But I don't see 2 or 3 high rep swing sessions with a light bell interfering with that. In some respects it can enhance your strength program by acting as active recovery.

kettlebell cardio workout workouts exercises circuit body kettle routine circuits feel change way flow complex weight heart swing
(Source: kettlebellsworkouts.com)

Most of my SAS time is waiting for my heart rate to go down a bit in order to do the next set of swings, and then of Thus. Most of my SAS time is waiting for my heart rate to go down a bit in order to do the next set of swings, and then of Thus.

To me, MAF locomotion is pretty much unbeatable at that: it's sustainable, it doesn't stress the body too much and can't be beaten for health purposes. 100 swings a day are great, and I believe more volume can be sustained every other day without much stress, if done in multiple sets of five swings and adequate recovery between them (basically, A+A), but they just can't replace or held the same benefits of steady state, low heart rate frequency locomotion done for a long period of time (one full hour with occasional two/three sessions would be great, but if you're already beating the legs with Strong lifts, I guess 45 minutes and one hour stints will suffice).

I'll add that a lot of trainers of any kind, from Elliott Pulse to Andrew Read, strongly recommend walking. It will obviously stop being enough soon, but just diving into rucking or even worse running without a base of locomotion is a terrible idea.

I'm not even saying it does apply to you, @scottienomad, but consider one month or so of uphill walking at a fastened pace using an HR monitor, if you feel your joints and tendons aren't prepared for running/rucking for any reason. I'd jump rope instead, tho long sets of lighter swings not a bad alternative.

Most of my SAS time is waiting for my heart rate to go down a bit in order to do the next set of swings, and then of Thus. The cardio effect from swings would be excellent of course for mimicking the heart work needed for combat sports such as judo, or Kendo.

kettlebell workout fat loss weight cardio workouts routine kettlebells routines body fitness exercises arm exercise burning training mens squat clean
(Source: www.slideshare.net)

Strength gains and being leaner is my long term goal for this year. KettlebellCardio This method will absolutely work, providing the program is well written and executed. High Intensity Interval Resistance Cardio Training.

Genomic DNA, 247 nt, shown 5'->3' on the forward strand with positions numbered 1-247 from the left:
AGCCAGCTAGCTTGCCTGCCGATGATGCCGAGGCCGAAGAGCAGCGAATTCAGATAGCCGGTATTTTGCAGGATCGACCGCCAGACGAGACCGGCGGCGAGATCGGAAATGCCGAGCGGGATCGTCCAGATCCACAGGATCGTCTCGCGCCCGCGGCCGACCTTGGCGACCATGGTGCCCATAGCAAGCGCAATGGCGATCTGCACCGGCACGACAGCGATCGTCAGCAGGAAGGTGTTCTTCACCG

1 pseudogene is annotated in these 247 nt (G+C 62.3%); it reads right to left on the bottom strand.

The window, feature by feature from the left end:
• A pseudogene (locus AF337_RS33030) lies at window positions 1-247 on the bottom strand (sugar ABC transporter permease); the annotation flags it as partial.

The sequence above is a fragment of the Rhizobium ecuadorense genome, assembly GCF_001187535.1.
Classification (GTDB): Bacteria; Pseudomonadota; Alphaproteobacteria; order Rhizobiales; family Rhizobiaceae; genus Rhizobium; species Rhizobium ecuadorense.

Performing Kettle bell Swing under the same High Intensity Interval Cardio Training, virtually produces the same effect. So yeah, just burn some calories and have the added benefits from the swings, it wouldn't take as long as being on the treadmill or something either.

Epic is like overcharging your “Metabolic Credit Card”, you are change interest. An inexpensive device that you can make yourself that will allow you to preform Swing with heavier loads is the “Hungarian Core Blaster”.

High Repetition Swings This method is effective as a means of increasing endurance and for hypertrophy. This allows the Strength/Power/Speed Type IIA and IIT/x Muscle Fiber to recover so that you elicit greater force production (increase Strength/Power/Speed).

Research (DRS Jonathan Oliver, Greg Half, Mike Stone, etc) demonstrated that Strength/Power/Speed were increased via Clusters. Research found that this Cluster Sets, when the program is written and performed correctly, increase muscle mass.

cardio kettlebell
(Source: br.pinterest.com)

Sushi, you're not wrong, for my understanding of things. S&S (like any other physical endeavor, really) does have an endurance component. A top tire bodybuilder, costumed to incline bench considerable weight many times and with limited rest periods, will have a very easy time moving less weight with a similar motor pattern before fatiguing (read having too much lactic acid on his tissues) himself so much he can't do that anymore.

But there is a problem, if classic cardio gains are the goal: the heart elevation is just a recovery from the peaks induced by the work periods. Cardiovascular conditioning, on the other hand, is trained with activities that put the energy system involved (aerobic) into light/medium-light stress for a prolong period of time (how much is debatable, the general guidelines are no less than 30 minutes, hence the vast majority of beginners' running program tend to build up to half an hour and then proceed from there).

To do so, you have to choose exercises that limit them two absolute minimum the production of lactic acid and therefore muscle fatigue. That's why walking is a considerable stress for absolute beginners: calves tend to go first in fastened locomotion, not the heart nor the lungs.

Once the muscles are trained enough, the cardiovascular system can be targeted through constant heart elevation, that has to be mild (the well known MAF formula being an excellent indicator, i.e.), for a prolonged period of time. I suspect you are fit for Judo with just SAS because the sport is much more strength endurance oriented.

That doesn't mean cardiovascular training can be taken out completely from the plans of a judo, but a peaking period has to be considered. That's how, if I understand correctly, prizefighters train: low stress for most o the camp, peaking near the end.

kettlebell cardio
(Source: www.youtube.com)

Doing so, you have built up a base of conditioning in the first place, and prepared the body to gather energy from every possible source in the end. Although unrelated to your post, that's also the reason why HIIT, met con and Tabatha methods are very good in the later stages of preparation to strength endurance event, because they train the body to sustain high intensity for a period of time really similar for said event with minimal recovery breaks in it (a 30-36 minutes title fight, for example).